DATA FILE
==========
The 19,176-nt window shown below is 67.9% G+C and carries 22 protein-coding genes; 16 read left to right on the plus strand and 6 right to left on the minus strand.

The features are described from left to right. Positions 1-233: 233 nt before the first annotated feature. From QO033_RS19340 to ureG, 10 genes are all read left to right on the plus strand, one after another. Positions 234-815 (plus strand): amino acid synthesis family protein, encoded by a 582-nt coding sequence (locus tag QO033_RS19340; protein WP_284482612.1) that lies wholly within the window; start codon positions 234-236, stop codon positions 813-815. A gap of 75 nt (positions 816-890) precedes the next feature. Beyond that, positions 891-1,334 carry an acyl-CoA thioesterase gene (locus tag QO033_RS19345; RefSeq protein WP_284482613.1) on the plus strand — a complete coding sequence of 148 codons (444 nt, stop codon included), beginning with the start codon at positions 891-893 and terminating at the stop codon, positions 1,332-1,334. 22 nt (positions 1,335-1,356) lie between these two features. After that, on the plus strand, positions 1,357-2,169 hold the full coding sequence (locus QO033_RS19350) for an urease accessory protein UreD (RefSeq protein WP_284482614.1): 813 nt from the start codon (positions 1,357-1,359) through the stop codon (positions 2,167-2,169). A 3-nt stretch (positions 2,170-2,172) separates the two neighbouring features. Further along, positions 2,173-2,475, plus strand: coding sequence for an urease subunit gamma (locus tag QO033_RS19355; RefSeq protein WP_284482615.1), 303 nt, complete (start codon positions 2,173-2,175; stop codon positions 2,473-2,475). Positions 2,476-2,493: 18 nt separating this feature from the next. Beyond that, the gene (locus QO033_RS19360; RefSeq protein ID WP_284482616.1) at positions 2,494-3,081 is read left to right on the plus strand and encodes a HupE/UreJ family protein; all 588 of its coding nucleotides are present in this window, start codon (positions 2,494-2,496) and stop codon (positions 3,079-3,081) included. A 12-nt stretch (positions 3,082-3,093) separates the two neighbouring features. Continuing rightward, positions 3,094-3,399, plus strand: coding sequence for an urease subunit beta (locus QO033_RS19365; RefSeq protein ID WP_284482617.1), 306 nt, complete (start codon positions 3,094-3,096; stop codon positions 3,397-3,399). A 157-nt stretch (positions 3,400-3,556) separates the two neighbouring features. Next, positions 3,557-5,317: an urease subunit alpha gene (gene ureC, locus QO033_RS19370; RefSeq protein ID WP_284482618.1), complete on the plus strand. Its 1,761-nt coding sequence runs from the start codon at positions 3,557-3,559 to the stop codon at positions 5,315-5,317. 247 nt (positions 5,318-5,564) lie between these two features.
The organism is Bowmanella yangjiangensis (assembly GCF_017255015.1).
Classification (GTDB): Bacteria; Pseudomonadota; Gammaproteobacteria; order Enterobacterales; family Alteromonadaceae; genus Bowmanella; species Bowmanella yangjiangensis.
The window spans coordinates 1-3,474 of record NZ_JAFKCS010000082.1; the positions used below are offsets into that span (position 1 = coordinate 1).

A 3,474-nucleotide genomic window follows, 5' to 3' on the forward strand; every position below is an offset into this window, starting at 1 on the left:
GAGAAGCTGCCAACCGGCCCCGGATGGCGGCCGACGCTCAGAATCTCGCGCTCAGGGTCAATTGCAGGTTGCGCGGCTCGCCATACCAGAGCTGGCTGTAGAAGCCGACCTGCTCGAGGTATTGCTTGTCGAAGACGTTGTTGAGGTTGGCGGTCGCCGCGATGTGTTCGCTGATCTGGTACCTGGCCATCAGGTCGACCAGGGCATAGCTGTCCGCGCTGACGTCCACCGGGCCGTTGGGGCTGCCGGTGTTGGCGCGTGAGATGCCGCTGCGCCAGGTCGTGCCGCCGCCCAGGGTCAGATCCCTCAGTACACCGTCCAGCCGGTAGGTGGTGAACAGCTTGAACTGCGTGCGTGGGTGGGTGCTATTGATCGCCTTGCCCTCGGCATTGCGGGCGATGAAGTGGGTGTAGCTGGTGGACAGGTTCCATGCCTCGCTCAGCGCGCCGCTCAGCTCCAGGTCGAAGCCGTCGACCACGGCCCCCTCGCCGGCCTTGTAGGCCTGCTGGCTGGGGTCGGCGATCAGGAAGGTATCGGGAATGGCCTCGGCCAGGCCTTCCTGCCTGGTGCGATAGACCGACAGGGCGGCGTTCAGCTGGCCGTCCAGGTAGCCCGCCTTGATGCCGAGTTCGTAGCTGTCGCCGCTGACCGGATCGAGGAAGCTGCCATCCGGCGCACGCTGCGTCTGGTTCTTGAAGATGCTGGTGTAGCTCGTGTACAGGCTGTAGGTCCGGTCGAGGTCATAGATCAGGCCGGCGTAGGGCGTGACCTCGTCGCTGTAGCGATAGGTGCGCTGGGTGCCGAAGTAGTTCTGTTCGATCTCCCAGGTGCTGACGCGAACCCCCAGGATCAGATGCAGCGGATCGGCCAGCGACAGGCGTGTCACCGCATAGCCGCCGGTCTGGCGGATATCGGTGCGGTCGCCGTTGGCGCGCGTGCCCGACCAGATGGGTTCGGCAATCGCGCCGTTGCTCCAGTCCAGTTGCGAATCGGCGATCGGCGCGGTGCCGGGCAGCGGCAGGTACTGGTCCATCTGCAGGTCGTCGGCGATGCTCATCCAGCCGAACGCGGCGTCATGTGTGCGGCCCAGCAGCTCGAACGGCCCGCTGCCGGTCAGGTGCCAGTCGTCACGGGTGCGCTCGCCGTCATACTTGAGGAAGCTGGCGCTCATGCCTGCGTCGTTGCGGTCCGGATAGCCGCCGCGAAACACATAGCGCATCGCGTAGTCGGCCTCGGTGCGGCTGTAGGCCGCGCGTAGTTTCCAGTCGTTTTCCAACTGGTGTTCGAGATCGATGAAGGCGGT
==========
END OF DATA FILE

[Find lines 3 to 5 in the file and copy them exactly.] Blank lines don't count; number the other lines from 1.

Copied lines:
The organism is Bowmanella yangjiangensis (assembly GCF_017255015.1).
Classification (GTDB): Bacteria; Pseudomonadota; Gammaproteobacteria; order Enterobacterales; family Alteromonadaceae; genus Bowmanella; species Bowmanella yangjiangensis.
The window spans coordinates 1-3,474 of record NZ_JAFKCS010000082.1; the positions used below are offsets into that span (position 1 = coordinate 1).